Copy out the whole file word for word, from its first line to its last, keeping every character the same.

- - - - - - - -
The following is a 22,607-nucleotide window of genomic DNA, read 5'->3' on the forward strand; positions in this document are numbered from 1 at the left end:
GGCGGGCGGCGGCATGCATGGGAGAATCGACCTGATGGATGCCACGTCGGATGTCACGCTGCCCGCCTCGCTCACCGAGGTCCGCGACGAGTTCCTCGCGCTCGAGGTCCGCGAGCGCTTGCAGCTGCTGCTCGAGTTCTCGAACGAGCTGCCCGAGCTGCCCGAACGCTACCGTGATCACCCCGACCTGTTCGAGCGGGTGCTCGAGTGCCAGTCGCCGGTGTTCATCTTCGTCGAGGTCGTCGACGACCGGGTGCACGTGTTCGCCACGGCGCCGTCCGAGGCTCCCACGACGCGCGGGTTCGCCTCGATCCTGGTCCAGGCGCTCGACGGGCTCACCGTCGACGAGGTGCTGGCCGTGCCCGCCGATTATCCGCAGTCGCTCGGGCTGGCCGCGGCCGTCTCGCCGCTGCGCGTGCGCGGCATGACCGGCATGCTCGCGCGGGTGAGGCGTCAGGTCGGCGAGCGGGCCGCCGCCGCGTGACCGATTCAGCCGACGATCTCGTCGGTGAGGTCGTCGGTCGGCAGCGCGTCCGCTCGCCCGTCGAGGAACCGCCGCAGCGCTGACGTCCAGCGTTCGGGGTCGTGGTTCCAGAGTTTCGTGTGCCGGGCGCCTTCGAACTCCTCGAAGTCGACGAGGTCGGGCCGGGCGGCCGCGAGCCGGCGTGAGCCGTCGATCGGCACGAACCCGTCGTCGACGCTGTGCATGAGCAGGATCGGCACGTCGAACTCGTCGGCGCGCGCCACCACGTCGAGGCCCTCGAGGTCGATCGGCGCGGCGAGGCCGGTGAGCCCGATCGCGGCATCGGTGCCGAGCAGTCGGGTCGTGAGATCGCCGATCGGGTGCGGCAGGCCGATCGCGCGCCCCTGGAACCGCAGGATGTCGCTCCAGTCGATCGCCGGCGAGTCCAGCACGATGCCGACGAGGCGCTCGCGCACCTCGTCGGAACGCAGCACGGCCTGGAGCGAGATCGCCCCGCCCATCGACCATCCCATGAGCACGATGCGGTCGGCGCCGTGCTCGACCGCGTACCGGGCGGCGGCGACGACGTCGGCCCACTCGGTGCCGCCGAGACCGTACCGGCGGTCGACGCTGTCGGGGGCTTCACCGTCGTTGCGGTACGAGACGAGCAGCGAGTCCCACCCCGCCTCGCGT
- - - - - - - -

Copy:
The following is a 22,607-nucleotide window of genomic DNA, read 5'->3' on the forward strand; positions in this document are numbered from 1 at the left end:
GGCGGGCGGCGGCATGCATGGGAGAATCGACCTGATGGATGCCACGTCGGATGTCACGCTGCCCGCCTCGCTCACCGAGGTCCGCGACGAGTTCCTCGCGCTCGAGGTCCGCGAGCGCTTGCAGCTGCTGCTCGAGTTCTCGAACGAGCTGCCCGAGCTGCCCGAACGCTACCGTGATCACCCCGACCTGTTCGAGCGGGTGCTCGAGTGCCAGTCGCCGGTGTTCATCTTCGTCGAGGTCGTCGACGACCGGGTGCACGTGTTCGCCACGGCGCCGTCCGAGGCTCCCACGACGCGCGGGTTCGCCTCGATCCTGGTCCAGGCGCTCGACGGGCTCACCGTCGACGAGGTGCTGGCCGTGCCCGCCGATTATCCGCAGTCGCTCGGGCTGGCCGCGGCCGTCTCGCCGCTGCGCGTGCGCGGCATGACCGGCATGCTCGCGCGGGTGAGGCGTCAGGTCGGCGAGCGGGCCGCCGCCGCGTGACCGATTCAGCCGACGATCTCGTCGGTGAGGTCGTCGGTCGGCAGCGCGTCCGCTCGCCCGTCGAGGAACCGCCGCAGCGCTGACGTCCAGCGTTCGGGGTCGTGGTTCCAGAGTTTCGTGTGCCGGGCGCCTTCGAACTCCTCGAAGTCGACGAGGTCGGGCCGGGCGGCCGCGAGCCGGCGTGAGCCGTCGATCGGCACGAACCCGTCGTCGACGCTGTGCATGAGCAGGATCGGCACGTCGAACTCGTCGGCGCGCGCCACCACGTCGAGGCCCTCGAGGTCGATCGGCGCGGCGAGGCCGGTGAGCCCGATCGCGGCATCGGTGCCGAGCAGTCGGGTCGTGAGATCGCCGATCGGGTGCGGCAGGCCGATCGCGCGCCCCTGGAACCGCAGGATGTCGCTCCAGTCGATCGCCGGCGAGTCCAGCACGATGCCGACGAGGCGCTCGCGCACCTCGTCGGAACGCAGCACGGCCTGGAGCGAGATCGCCCCGCCCATCGACCATCCCATGAGCACGATGCGGTCGGCGCCGTGCTCGACCGCGTACCGGGCGGCGGCGACGACGTCGGCCCACTCGGTGCCGCCGAGACCGTACCGGCGGTCGACGCTGTCGGGGGCTTCACCGTCGTTGCGGTACGAGACGAGCAGCGAGTCCCACCCCGCCTCGCGT